SC issues notice to Centre as several home buyers challenge the constitutional validity of ordinance
Home buyers whose petitions were pending before the NCLT for trigger of IBC against defaulting realty developers have cause for cheer.
This is because the Supreme Court on Monday ordered status quo on pending cases before the NCLT in the wake of several home buyers approaching the apex court with writ petitions challenging the constitutional validity of the insolvency ordinance promulgated in December 2019.
This apex court direction would ensure that no pending cases would be dismissed in the light of Ordinance stipulation, say legal experts.
The Insolvency ordinance of December 27 had stipulated that at least 100 home buyers or 10 per cent of total allottees of a project, whichever is lower should come together to file petition for triggering IBC.
This stipulation also came with a proviso that in respect of all existing cases, a 30-day window would be given to existing petitioners to conform to the new requirement in the ordinance.
If the applicant fails to file the modified application within the specified 30-day period, such application would be deemed to be withdrawn before its admission
Prior to the Ordinance, a single financial creditor, including a homebuyer, with claims of at least ₹1 lakh could also move NCLT against the defaulting developer.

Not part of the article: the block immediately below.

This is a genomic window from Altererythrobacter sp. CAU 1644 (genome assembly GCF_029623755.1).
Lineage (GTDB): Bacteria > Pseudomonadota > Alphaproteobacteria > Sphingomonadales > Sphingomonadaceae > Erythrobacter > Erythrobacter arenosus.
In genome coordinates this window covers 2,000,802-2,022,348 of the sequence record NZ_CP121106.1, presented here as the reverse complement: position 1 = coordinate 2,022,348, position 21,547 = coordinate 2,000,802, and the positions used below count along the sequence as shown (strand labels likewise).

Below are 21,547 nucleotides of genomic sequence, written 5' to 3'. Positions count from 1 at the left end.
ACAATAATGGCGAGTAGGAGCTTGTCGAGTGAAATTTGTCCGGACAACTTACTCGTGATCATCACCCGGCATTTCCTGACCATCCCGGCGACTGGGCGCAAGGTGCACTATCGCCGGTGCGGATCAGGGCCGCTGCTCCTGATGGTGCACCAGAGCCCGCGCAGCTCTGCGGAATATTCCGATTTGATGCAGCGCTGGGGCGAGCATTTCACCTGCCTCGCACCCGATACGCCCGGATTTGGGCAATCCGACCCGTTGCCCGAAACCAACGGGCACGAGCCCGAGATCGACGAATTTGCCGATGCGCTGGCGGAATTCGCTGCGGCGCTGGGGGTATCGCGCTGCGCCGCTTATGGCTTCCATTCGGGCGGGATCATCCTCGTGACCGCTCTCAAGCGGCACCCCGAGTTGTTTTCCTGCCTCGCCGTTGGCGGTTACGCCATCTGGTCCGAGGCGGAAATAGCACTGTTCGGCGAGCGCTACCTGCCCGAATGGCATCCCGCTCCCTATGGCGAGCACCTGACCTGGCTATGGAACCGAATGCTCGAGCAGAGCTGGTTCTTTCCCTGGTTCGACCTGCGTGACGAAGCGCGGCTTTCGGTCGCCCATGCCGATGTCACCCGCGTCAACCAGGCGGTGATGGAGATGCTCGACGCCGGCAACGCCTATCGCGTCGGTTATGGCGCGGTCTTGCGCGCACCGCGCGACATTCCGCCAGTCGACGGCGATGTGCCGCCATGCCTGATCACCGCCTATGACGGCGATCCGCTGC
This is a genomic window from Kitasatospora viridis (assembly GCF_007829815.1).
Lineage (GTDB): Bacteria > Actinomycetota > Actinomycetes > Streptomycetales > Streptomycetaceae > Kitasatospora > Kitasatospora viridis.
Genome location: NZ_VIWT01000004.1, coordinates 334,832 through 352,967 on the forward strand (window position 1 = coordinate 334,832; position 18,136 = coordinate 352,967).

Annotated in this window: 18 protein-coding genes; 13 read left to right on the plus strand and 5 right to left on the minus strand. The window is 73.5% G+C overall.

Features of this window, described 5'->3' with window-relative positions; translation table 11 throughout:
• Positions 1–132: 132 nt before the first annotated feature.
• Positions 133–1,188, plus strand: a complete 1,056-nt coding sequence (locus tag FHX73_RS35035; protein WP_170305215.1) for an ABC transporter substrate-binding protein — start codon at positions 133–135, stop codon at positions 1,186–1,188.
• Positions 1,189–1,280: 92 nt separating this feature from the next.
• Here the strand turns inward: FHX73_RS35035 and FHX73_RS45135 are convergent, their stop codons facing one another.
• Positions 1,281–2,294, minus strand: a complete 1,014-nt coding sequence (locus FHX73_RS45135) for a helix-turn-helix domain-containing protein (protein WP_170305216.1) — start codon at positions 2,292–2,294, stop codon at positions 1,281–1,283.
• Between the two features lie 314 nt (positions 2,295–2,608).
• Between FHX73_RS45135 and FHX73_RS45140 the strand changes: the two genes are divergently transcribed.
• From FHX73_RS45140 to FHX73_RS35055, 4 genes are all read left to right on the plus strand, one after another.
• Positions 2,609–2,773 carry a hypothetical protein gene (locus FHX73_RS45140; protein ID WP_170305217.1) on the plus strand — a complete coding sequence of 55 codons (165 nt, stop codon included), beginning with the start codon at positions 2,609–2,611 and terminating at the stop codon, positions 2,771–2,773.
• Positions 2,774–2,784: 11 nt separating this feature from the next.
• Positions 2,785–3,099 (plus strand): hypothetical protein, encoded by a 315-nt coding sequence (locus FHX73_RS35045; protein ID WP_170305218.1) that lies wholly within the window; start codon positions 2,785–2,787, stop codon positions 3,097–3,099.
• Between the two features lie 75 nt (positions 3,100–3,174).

Several home buyers have now in multiple writ petitions moved the Supreme Court, submitting that the ordinance move to introduce a threshold was “arbitrary” and “discriminatory” and violative of Article 14 of the Constitution.
Commenting on the Supreme Court move to issue notice to Centre and ordering status quo in pending cases, Akash Vajpai, an Advocate, told BusinessLine that he had in the Manish Kumar (home buyer) vs Union Of India matter (AOR was Vaibhav Manu Shrivastav) submitted to the apex court that “this ordinance is arbitrary and discriminatory and violates Article 14 of the Constitution as any one who has claim of more than ₹1 lakh against the real estate company can approach NCLT but a home buyer who has flat of more than ₹5 crore can’t”.
Aseem Chawla, Managing Partner, ASC Legal, a law firm, said: “Today comes as a day of respite for homebuyers from the apex court. The earlier IBC threshold suggested in the ordinance both relatable to 100 number of buyers or 10 per cent could not have been viewed as reasonable in all situations tilting the scales against the homebuyers. With the Court ordering a status quo, no pending cases would be dismissed in the light of ordinance stipulation”.